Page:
BBC NEWS Americas Africa Europe Middle East South Asia Asia Pacific Arabic Spanish Russian Chinese Welsh

 You are in:  UK
Front Page 
Northern Ireland 
UK Politics 
Talking Point 
In Depth 

Commonwealth Games 2002

BBC Sport

BBC Weather

Friday, 26 April, 2002, 13:07 GMT 14:07 UK
Q&A: Damilola Taylor trial

The acquittal of all four suspects in the Damilola Taylor murder trial has provoked fierce criticism about the way the case was handled.

BBC News Online asks criminal lawyer Robert Roscoe what it means for the youths and the legal system as a whole.

Are there grounds for the youths to sue police and would they succeed?

I would have thought it's unlikely. They would have to show that the police had not only been mistaken, but had brought the proceedings in bad faith.

They are unlikely to get legal aid unless there is a good case.

I don't think there's any risk of anybody being prosecuted for this. I think it's all bluster.

Is it right to offer cash rewards to witnesses?

I think the difficulty is obvious. Once juries know that somebody's evidence is affected by an outside influence - whether it's cash rewards, whether it's threats, or other interests - it must always call into question the reliability of that evidence.

Juries always have to weigh up not just what the witness says, but where they are coming from.

The general view, and I share it, is that rewards adversely affect the criminal justice system.

If you know you're going to get a pay-out you're always going to try that much harder.

Can you ever be certain about the evidence of 'difficult' witnesses and young offenders?

You can never be certain and that's why defence lawyers have a duty to test the evidence. You must test for inconsistencies and point them out to the jury.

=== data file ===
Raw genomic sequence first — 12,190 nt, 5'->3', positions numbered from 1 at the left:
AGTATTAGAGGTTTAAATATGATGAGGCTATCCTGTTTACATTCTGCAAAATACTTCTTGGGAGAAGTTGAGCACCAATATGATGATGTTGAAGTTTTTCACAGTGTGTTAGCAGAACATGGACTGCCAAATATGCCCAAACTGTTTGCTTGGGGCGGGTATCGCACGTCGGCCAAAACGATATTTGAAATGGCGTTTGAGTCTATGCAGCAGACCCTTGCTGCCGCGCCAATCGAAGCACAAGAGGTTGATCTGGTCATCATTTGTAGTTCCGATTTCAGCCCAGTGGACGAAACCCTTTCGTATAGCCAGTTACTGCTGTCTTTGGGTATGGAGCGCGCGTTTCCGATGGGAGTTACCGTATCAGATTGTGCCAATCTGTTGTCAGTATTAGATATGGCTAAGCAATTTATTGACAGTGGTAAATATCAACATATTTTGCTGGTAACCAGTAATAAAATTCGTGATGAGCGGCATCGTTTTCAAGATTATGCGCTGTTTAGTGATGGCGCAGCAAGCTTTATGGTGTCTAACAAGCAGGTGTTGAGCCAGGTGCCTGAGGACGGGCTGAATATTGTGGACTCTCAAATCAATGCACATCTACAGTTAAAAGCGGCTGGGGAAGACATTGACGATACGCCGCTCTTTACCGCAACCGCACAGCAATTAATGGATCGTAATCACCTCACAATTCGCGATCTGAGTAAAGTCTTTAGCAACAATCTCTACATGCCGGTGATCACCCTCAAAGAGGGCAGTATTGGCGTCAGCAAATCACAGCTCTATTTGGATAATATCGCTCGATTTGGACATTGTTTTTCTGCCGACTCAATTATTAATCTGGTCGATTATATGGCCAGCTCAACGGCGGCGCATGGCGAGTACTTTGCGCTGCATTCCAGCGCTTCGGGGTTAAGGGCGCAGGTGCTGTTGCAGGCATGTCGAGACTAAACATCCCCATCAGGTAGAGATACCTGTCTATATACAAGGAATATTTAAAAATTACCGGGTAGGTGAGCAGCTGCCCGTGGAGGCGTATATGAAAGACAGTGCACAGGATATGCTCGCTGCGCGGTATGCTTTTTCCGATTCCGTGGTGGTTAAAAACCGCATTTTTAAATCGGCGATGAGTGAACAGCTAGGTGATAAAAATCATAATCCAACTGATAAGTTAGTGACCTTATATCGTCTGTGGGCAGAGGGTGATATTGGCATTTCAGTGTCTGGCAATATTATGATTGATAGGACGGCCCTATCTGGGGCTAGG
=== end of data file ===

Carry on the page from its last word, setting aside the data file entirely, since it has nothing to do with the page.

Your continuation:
The police have said witness Bromley was 'savaged' by the defence - it's totally inappropriate language.

Unfortunately the police see it as good versus evil.

What responsibility does the CPS bear?

What the CPS says is that there was evidence which was sufficient to justify the trial taking place.

The fact that when that evidence was tested it was found to be inadmissible does not affect the CPS.

They have a duty to bring a case when there appears to be a prima facie case.

There's always something to learn, but they did not interview witness Bromley, they did not interview the boys.

How was the investigation affected by the Stephen Lawrence case?

The Stephen Lawrence inquiry very much affected the approach taken by the police here.

I think the remarks made by the prime minister will have added fuel to the fire.

The complaint that the police had not investigated sufficiently in the Stephen Lawrence case could not be made here.

After Stephen Lawrence are police still failing to win the support of black communities?

I can't see any attraction for any of the kids (on the North Peckham estate) in having a chat with the police.

What's in it for them? These kids will be getting stopped every second minute.

See also:

Internet links:

The BBC is not responsible for the content of external internet sites

Links to more UK stories are at the foot of the page.

E-mail this story to a friend

Links to more UK stories